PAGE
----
Executive Success Attribute: Trust, but Verify

“Trust, but verify” was a signature phrase adopted and made famous by President Ronald Reagan and he frequently used it when discussing US relations with the Soviet Union.  This phrase or its derivations are also used by other agencies, book titles, legal arguments, entertainment shows and music lyrics.  It is interesting that many successful executives use this principle in managing their companies and a reason why many executives trying to be successful fall short by failing to effectively implement this principle.

Trust is critical to the effective operation of an organization.  One person trusts another to do what they say will do, when they promised, to the level of performance expected and if something interferes with the successful outcome reports back as to what has changed and when the task will be completed.

Problems with Just Trusting
Unfortunately it is easy to be too “trusting” and take at face value a commitment from someone who makes a promise that is clearly beyond their ability to perform successfully.  Qualifying the commitment is often viewed as inserting a level of conflict or tension into the supervisor/employee dialog that many find uncomfortable.  So the commitment is taken without question, which potentially undermines the ability of the organization to perform successfully.

Unfortunately things “happen” resulting in increasingly complex circumstances and what were initially sure commitments made by good, qualified and well-intended people fall apart.  Despite best efforts it is impossible to bring the promised commitment in on time and it is then necessary to communicate the impact and the corrective action so that the organization can take additional measures to absorb the impact and still keep its overall goal intact.

This is the ideal response when unexpected or events interfere with scheduled performance.  The more typical situation, however, is that due to poor training, unpredictable human nature, poor attitudes people will fail to discover or recognize that a commitment problem exists or are unwilling to admit a problem exists or to take responsibility to take appropriate action to manage the commitment back on schedule and report the problem to the organization.

Therefore it is the responsibility of senior executive and management team to have a verify process that measures the ability of the business to deliver on its promised commitments.

Verify to Confirm
A seasoned executive will use a variety of steps to verify commitments by the organization. Some of these are:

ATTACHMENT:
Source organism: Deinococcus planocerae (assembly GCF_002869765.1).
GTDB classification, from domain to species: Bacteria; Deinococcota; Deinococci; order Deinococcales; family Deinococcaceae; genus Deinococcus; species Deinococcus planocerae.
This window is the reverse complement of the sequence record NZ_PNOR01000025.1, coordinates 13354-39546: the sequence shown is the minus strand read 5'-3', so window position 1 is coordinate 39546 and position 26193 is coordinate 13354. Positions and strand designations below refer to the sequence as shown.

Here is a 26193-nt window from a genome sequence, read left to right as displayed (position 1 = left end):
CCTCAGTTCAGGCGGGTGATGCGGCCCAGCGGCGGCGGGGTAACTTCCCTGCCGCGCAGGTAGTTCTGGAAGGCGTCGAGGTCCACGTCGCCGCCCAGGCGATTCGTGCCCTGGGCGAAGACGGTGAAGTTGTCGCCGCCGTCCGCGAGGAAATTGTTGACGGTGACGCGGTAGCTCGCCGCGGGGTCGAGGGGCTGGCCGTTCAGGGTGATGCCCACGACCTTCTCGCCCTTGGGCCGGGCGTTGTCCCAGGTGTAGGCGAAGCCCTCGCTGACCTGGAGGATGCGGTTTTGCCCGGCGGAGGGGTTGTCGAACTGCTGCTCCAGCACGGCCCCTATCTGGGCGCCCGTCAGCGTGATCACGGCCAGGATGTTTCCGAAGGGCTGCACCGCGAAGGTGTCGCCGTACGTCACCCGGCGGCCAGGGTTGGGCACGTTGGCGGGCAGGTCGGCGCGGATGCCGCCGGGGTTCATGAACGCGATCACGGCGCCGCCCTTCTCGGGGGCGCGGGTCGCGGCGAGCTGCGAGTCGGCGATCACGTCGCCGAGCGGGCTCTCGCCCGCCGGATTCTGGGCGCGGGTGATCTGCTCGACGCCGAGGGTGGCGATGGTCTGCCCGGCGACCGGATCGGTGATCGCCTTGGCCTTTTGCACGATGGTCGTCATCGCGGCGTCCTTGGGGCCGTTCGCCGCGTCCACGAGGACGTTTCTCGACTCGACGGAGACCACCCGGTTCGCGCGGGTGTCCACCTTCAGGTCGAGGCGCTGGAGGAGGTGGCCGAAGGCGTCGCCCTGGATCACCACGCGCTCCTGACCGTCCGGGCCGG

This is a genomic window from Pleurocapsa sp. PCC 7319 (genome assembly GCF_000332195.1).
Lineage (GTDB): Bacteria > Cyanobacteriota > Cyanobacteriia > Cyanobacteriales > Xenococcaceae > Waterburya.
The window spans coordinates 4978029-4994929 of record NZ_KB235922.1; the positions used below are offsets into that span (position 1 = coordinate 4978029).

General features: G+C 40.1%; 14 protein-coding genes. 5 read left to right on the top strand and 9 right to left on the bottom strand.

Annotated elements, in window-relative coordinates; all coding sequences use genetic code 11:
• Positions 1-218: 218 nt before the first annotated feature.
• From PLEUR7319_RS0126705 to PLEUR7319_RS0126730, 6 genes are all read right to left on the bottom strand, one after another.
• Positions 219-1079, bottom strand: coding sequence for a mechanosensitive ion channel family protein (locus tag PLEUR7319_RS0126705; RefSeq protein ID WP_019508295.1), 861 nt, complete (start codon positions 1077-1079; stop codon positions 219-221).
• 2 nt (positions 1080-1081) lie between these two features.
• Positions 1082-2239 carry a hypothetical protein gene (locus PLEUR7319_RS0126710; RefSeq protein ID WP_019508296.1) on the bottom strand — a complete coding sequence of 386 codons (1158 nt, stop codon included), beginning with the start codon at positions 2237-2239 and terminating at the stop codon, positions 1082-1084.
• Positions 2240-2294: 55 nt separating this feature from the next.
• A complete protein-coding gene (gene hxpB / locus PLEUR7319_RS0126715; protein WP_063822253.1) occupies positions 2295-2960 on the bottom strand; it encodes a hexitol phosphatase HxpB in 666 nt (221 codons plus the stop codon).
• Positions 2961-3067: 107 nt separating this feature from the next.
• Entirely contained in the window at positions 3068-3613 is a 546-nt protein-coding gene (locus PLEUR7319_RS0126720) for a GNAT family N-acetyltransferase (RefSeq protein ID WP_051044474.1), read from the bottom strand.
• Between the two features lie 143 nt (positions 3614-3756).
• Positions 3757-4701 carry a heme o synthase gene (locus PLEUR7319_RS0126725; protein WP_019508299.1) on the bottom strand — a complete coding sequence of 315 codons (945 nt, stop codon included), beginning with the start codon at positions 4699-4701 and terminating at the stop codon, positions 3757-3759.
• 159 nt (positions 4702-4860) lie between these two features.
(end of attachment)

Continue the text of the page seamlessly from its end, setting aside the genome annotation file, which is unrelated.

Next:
• MBWA (Management By Walking Around) – Touring operations that are key to the organizations performance will allow a senior manager to get immediate feedback on how things are going.
    • Asking indirect questions is an effective way of surfacing issues that will raise questions or comments that will either confirm the commitment or cause it to be questioned.
    • Being accessible in an informal setting will make it easier for a line supervisor to discuss complex circumstances that affect delivery performance that they would otherwise not admit to in a meeting with their peers.
  • Stratify Commitments – Look for aggressive commitments from key people and examine them more thoroughly.
    • Does the person have a track record of delivering on their promises?
    • What has been there reputation of meeting or exceeding commitments?
    • Is their supporting evidence – analysis, corroborating statements from other employees, delivery history, etc?
  • Regular reporting cycles or status meetings – Establish a regular cycle consistent with the urgency for performance that requires interim status reports and progress toward goals.
    • Brief meetings that require key departments or operations to report status will soon indicate whether commitments are on a track to completing on time.
    • Metrics that measure progress will also support that things are going as expected or at a minimum point to critical operations that need to be examined further to make sure they are on track or what measures they are taking to recover and restore performance.

Successful executive management is comprised of many attributes.  The executive who can “verify” effectively will have a significant leg up on those that just go with the flow which can work for awhile but in the long run, particularly in a high performance business, will prove to be a flawed approach to managing successfully.

Effective verification is not snooping but a healthy examination of the organizations ability to perform effectively.  An effective executive will use this process not for criticism but to determine where additional training is needed, improved communication, better listening, review of the commitment process and investment in appropriate equipment and facilities.

Look for an involved executive who not only trusts but verifies well and you will find a successful business.


  1. […] and move it into a more profitable direction. The key point was confirming what I was being told (Trust and Verify). Verifying that the P/L confirmed the confidence of the owner that he had a solid business opened […]

Leave a Reply